The financial markets are in a mess. Lehman Brothers have gone bankrupt after 158 years of history. Freddie Mac and Fannie Mae have been expensively bailed out. Bank of America has swallowed Merrill Lynch. Bear Stearns was swallowed by JP Morgan Chase, helped by the Fed. The Fed is about to swallow AIG.
As Bush tried to explain the crisis in July, "Wall Street got drunk... It got drunk and now it's got a hangover." Two months later, it seems Wall Street is not just sobering up, it is detoxifying.
Researching the US mortgage market a year ago, I was surprised and baffled by the system. When interest rates are falling, borrowers can refinance their loan, i.e. adjust the conditions of the loan to bring down the interest rate. In most cases, refinancing also includes increasing the loan amount to reflect the increase in property value.
Most loans are fixed for 20 or more years. So when interest rates are rising, borrowers simply hold on to the loans. Borrowers can also choose from a wide array of mortgage options. In one mortgage option, borrowers don't have to pay anything for the first five years.
The system is almost risk free for borrowers. It seems too good to be true... and it was too good to be true. After a mortgage lender releases a loan, the mortgages are bundled together and sold as mortgage-backed securities (MBS). A big chunk of these securities were bought by Freddie Mac and Fannie Mae. The rest are bought by commercial banks, investments banks, mutual fund companies, trust funds and different financial institutions.
When property values started falling, the value of MBS fell. When borrowers started defaulting on their mortgages, these MBS became worthless. This is why all these financial institutions are in trouble. Well, there are other reasons why they are in trouble, higher interest rates, higher inflation and a weaker economy to name a few, but the sub-prime mortgage crisis is the main root of the current financial crisis.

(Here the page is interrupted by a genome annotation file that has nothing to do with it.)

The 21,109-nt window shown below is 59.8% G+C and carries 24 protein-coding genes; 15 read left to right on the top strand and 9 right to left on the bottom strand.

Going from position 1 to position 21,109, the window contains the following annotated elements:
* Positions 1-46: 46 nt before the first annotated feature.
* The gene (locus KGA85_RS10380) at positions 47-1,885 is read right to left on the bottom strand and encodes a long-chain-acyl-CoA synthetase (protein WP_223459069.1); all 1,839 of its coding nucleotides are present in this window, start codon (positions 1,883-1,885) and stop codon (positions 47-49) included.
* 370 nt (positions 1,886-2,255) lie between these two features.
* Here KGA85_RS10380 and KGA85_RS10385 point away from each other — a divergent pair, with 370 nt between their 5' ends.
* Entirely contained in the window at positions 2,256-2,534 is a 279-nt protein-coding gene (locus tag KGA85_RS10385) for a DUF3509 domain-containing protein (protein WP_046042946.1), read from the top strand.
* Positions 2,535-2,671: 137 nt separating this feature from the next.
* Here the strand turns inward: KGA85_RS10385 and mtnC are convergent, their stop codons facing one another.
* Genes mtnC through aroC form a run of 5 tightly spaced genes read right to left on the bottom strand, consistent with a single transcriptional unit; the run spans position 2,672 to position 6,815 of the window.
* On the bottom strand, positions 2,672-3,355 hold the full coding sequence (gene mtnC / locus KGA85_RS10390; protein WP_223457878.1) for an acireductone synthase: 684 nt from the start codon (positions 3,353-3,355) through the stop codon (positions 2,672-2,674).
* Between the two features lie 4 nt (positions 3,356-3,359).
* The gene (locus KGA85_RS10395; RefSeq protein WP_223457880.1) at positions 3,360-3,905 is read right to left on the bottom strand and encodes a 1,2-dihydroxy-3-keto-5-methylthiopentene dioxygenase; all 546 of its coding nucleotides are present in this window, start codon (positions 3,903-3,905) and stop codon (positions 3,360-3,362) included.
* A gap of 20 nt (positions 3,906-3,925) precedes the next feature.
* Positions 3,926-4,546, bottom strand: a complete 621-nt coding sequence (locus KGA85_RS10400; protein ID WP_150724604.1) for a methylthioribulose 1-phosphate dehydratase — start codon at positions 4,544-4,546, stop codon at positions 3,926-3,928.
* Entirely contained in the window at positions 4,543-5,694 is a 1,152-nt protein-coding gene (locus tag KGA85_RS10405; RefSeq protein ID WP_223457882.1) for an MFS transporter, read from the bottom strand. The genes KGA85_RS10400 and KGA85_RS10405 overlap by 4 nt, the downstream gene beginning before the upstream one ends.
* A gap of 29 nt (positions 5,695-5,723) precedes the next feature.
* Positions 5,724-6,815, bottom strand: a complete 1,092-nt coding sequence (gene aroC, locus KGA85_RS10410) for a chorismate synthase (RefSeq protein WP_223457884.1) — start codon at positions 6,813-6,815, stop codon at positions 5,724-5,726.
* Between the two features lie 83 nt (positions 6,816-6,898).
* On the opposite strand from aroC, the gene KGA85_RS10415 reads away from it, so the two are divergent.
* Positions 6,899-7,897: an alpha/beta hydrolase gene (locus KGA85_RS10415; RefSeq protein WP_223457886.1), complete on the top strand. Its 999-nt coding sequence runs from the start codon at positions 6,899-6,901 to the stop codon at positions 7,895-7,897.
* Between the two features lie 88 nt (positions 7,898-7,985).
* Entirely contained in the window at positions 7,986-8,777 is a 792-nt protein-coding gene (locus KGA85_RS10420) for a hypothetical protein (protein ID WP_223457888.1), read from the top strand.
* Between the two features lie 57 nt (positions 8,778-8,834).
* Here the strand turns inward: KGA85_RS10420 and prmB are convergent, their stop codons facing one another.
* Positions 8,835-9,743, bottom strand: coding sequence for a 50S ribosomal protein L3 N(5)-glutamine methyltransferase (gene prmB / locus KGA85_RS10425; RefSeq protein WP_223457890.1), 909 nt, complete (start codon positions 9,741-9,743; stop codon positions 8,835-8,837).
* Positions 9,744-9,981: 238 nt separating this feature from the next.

Alas, the financial market is not the efficient market of financial academics’ myth-making. It is prone to animal spirits and self-fulfilling prophecies. If everybody expects markets to crash, then markets surely will crash.
Another problem is moral hazard. Since the authorities have given explicit or implicit guarantees to institutions that are "too big to fall", they have become reckless. In a market-based economy characterized by competition there should be no “too-big-to-fail” winners and no “too-big-to-fail” losers. Yet the Fed helped JP Morgan buy Bear Stearns by lending it money. If Bear Stearns had been allowed to fall, Lehman would not have hoped that the Fed would also help them.
Compounding Wall Street’s problems has been a lack of transparency. Financial institutions have refused to divulge how much they invested in these troubled assets. This is somewhat inevitable, because for an investment bank to disclose how much it invested in a particular sector is like telling other companies its investment strategy. But it has allowed them to hang on to the end, hoping to find an escape-hatch which never appeared.
Inefficient and under-capitalized banks and financial institutions must be allowed to collapse before the market can get better. More banks should be allowed to fail. More financial institutions should be allowed to collapse. They took high risks and their investments failed, why should taxpayers pay for their losses?
The opinions expressed in this commentary are solely those of the writer.